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Day Sixty One and Sixty Two – Skid Pans and Baobabs

22nd and 23rd November 2011

storm 27 °C

There are two large salt pans just east of Maun called Mgadikgadi Pan and Nxai Pan, pronunciation here withheld. They are contained within one national park but separated by an A road and bounded in the south by the Boteti River. The Boteti had, until 2009, been dry for a good portion of its length for some years. We knew no different and punching in our destination the sat-nav flickered and off we went. Gradually, as is the case with placing your trust in an electric box that thinks it knows best, we became aware that we were on a ‘more-scenic-than-expected-route.’ It wasn’t the old lady waving us back that stopped us, nor the kids laughing at the white guys going the wrong way, it was the sign staked into the middle of the road surface stating that the road ahead was closed. As if to reassure us, just beyond this sign was our road, as it disappeared over bank and into quite a big river. This was a key moment for us, it was the beginning of our understanding that maps and roads in Botswana are a fluid concept.

We re-routed onto a main road that crossed the river before passing through Mgadikgadi, across the dividing A road and into Nxai Pan. There was bound to be a bridge at the river crossing. An hour later our road led us into a field. Ahead of us two dead cows lay at the waters’ edge; one wasn’t quite dead yet, it pawed weakly with one leg, it was just feet from the river. The track again disappeared under several hundred cubic metres of water and at the bank a large floating pontoon bobbed in slow motion under the rivers current. As we crawled closer a well dressed and very pretty lady appeared from behind a tree; her two colleagues, now apparent, remained seated on the grass. Still the cow kicked, with one leg, slowly, silently. Our enquiries led to a price of one hundred Pula for Redvers to become an ocean going vessel for fifty metres across this great gushing (slowly meandering) torrent (he’d have definitely been submerged) of wetness. We purchased one ticket and drove Redvers into the shallows and up onto our very sturdy looking two vehicle ferry. He took to it very nicely and his sea legs clearly come from growing up on the coast in Kwa-Zulu Natal. The 60cc outboard motor propelled us like a cloud bridging the impassable and we pulled off the other side glorious in our conquest.

The gate to the park lay a hundred metres from the waters’ edge. The guard on duty was questioned by Laura as to the welfare situation of the cows on the other side. There is a park veterinarian but he was away. The cow had been hit by a car earlier in the week and the owner had been very angry. No one had the means to kill it and even if they did, the owner would then seek compensation for his loss. It was a messy situation and the cow would come out last.

As we reached the gates of Nxai Pan the distant sky was deep grey and already we could see sheets of rain falling as bolts of lightning rose to the skies and the crack of thunder came an age after the blade of the light. We asked about the roads. We knew that we would need to drive across a pan; the last time we attempted this we got five metres and took three hours to extricate ourselves. The same old blasé ‘The roads are fine’ was this time post scripted with ‘just go around the edge of the pan or you’ll get stuck.’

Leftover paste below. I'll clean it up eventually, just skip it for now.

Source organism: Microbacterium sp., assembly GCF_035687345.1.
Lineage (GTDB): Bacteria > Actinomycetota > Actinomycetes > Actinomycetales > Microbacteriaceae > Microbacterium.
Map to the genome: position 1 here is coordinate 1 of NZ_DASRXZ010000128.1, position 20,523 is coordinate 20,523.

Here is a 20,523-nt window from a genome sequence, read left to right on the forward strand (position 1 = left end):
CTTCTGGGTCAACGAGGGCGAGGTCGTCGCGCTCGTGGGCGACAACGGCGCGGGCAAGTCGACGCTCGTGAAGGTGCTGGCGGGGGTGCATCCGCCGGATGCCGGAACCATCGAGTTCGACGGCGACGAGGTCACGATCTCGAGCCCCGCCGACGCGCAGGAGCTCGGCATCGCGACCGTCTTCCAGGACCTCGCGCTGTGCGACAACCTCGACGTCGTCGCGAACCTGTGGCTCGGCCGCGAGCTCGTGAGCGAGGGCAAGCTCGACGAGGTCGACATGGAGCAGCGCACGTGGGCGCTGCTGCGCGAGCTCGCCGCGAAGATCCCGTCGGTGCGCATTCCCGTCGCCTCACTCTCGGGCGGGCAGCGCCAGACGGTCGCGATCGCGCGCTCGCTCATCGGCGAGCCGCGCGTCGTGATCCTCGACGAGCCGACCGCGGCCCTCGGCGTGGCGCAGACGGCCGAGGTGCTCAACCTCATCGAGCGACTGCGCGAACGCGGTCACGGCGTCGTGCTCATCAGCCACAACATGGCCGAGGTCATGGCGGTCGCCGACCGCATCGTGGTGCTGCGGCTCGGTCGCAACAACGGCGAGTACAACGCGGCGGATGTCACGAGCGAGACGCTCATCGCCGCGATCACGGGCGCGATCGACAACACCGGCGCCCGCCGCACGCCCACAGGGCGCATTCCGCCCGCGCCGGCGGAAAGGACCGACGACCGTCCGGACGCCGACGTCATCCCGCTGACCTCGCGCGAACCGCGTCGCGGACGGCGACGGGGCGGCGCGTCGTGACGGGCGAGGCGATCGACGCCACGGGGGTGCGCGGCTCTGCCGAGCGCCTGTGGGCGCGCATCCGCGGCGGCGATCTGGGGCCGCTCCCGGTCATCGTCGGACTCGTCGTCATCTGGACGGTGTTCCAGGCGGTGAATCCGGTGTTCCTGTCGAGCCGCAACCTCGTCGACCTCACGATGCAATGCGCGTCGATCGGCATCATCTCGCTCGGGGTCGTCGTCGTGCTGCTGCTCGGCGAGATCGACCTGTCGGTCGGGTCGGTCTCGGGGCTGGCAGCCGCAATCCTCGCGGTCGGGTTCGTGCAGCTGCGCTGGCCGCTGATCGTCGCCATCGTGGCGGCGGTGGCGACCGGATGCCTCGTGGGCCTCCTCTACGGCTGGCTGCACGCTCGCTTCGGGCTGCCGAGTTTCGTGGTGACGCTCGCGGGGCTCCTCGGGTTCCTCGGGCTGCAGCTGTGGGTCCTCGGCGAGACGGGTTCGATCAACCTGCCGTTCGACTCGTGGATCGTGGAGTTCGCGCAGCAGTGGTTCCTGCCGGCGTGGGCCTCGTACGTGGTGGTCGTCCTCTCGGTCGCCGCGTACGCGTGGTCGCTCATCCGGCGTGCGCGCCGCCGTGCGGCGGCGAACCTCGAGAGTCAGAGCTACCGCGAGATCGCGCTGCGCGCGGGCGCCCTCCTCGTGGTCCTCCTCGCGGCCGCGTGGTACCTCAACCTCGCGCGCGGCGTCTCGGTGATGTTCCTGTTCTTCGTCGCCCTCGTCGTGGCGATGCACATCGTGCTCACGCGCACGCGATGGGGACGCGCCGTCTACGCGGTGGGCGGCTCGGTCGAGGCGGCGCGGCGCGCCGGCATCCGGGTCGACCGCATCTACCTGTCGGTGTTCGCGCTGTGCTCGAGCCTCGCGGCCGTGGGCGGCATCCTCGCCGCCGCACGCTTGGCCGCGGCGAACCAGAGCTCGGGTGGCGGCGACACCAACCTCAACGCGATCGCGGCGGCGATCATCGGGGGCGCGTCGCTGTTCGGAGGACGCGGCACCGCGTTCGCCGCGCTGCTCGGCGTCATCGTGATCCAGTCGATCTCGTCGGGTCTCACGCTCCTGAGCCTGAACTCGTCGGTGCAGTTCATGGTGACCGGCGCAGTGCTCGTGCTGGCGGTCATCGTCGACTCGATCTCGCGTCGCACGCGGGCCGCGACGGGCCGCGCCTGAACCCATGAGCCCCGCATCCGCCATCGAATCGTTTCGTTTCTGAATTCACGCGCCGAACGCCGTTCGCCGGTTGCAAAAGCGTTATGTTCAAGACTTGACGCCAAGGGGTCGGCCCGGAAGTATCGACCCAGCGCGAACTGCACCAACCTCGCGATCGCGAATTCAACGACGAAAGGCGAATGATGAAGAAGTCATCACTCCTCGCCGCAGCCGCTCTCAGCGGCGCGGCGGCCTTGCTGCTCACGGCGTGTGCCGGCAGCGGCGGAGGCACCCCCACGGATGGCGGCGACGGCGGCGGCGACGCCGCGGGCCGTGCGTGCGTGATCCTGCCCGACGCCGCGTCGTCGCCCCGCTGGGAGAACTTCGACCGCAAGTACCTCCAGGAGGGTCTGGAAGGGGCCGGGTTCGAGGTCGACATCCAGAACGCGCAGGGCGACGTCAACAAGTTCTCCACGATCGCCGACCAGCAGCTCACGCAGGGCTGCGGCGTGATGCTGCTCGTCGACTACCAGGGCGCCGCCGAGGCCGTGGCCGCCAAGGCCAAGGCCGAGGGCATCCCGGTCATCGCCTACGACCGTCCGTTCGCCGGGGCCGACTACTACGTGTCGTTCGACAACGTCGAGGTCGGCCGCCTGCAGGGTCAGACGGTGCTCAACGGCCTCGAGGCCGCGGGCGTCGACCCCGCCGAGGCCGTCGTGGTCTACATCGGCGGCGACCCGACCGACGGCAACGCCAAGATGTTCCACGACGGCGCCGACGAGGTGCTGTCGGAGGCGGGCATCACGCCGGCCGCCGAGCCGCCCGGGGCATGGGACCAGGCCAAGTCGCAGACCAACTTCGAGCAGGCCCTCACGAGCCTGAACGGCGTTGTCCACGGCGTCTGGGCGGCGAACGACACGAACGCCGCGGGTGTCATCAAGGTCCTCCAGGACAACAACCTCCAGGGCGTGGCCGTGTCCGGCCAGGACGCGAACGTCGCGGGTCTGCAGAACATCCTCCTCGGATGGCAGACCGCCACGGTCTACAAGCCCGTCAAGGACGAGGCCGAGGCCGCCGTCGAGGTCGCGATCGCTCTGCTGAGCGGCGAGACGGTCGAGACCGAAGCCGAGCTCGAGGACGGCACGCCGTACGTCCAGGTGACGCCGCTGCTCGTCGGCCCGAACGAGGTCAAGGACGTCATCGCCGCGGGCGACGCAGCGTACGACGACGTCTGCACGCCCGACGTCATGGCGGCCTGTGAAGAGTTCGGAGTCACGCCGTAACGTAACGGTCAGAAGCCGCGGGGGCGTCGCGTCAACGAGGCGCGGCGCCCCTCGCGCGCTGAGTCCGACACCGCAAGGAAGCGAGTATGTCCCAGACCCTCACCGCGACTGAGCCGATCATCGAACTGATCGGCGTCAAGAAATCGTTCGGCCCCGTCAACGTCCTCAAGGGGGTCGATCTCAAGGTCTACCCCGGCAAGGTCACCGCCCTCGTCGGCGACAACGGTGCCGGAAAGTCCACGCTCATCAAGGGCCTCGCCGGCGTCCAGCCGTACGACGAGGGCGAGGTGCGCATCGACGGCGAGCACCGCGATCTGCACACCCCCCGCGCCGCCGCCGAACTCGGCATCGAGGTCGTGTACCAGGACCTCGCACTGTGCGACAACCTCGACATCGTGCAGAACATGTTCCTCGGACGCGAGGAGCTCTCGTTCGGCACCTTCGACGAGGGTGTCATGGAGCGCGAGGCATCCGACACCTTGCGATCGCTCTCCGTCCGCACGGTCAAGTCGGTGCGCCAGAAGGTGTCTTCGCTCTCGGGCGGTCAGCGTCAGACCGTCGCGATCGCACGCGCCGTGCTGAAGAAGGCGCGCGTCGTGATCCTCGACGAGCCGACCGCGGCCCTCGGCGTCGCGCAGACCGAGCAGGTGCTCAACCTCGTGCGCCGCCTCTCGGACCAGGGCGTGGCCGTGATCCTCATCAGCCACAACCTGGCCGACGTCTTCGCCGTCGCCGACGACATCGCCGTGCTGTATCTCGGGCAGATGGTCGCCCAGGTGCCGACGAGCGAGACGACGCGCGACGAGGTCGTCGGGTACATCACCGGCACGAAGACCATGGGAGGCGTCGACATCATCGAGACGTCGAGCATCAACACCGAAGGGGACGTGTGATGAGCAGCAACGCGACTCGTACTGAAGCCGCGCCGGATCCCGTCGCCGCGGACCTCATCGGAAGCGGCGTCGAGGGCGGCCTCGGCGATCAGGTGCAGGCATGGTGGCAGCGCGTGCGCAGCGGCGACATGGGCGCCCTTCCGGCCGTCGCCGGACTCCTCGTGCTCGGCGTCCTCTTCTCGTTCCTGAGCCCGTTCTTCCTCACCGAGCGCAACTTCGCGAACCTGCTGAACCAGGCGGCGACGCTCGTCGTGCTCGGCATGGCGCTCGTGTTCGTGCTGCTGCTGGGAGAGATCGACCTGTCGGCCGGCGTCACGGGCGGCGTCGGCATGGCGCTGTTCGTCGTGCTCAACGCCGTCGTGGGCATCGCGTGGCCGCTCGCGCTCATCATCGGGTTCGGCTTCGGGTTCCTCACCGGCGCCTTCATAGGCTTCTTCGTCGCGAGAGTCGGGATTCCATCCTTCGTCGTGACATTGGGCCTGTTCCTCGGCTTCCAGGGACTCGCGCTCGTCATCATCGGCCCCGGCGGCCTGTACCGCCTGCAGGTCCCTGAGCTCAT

To say the roads were impassable would be a lie. We did after all reach our destination. However, of the seventeen kilometres of road we travelled on, at least seven kilometres were submerged. Only under about six inches or so; but, like ‘Doctor Foster off to Gloucester,’ the puddles masked potholes and tiger pits. Every now and then we’d slowly sink into a hole that took an entire wheel, only for Redvers to grunt and drive the other three into pushing their sunken friend out. We drove through the last of the storm and when we finally reached the Pan, I lost Redvers’ back end in the slippery clay and we spun out onto the side of the road. It was only Redvers’ awesome weight that stopped us tipping over and this chapter being a different story. As the colour came back to our faces we giggled, started him up again and continued slip sliding our way to our camp site beneath a great Baobab tree. The thunder storm that ensued washed away any chance of sleep; we sat in the back of Redvers, eating, editing photos and chatting before going to bed to lie wide eyed as the thunder got so close it left our ears ringing.

The next morning we were a little apprehensive about our track back. With all that rain we might struggle through the deeper stuff, but our fears were quashed and, whilst the Pan was now deeper under water, the road was somehow drier than the previous evening. We stopped at Baines’ Baobabs, an explorer who painted a rather disappointing picture of a stunning clump of Baobab trees. Apparently, according to LP, only one main branch has fallen off in the 160 years since Mister Baines painted them. We spent the rest of the day 4x4ing around the park through muddied tracks that looked more like a hippos’ wallow than a road and saw a grand total of one disappearing-into-the-bush elephant and a few zebra.

Posted by ibeamish 08:39 Archived in Botswana

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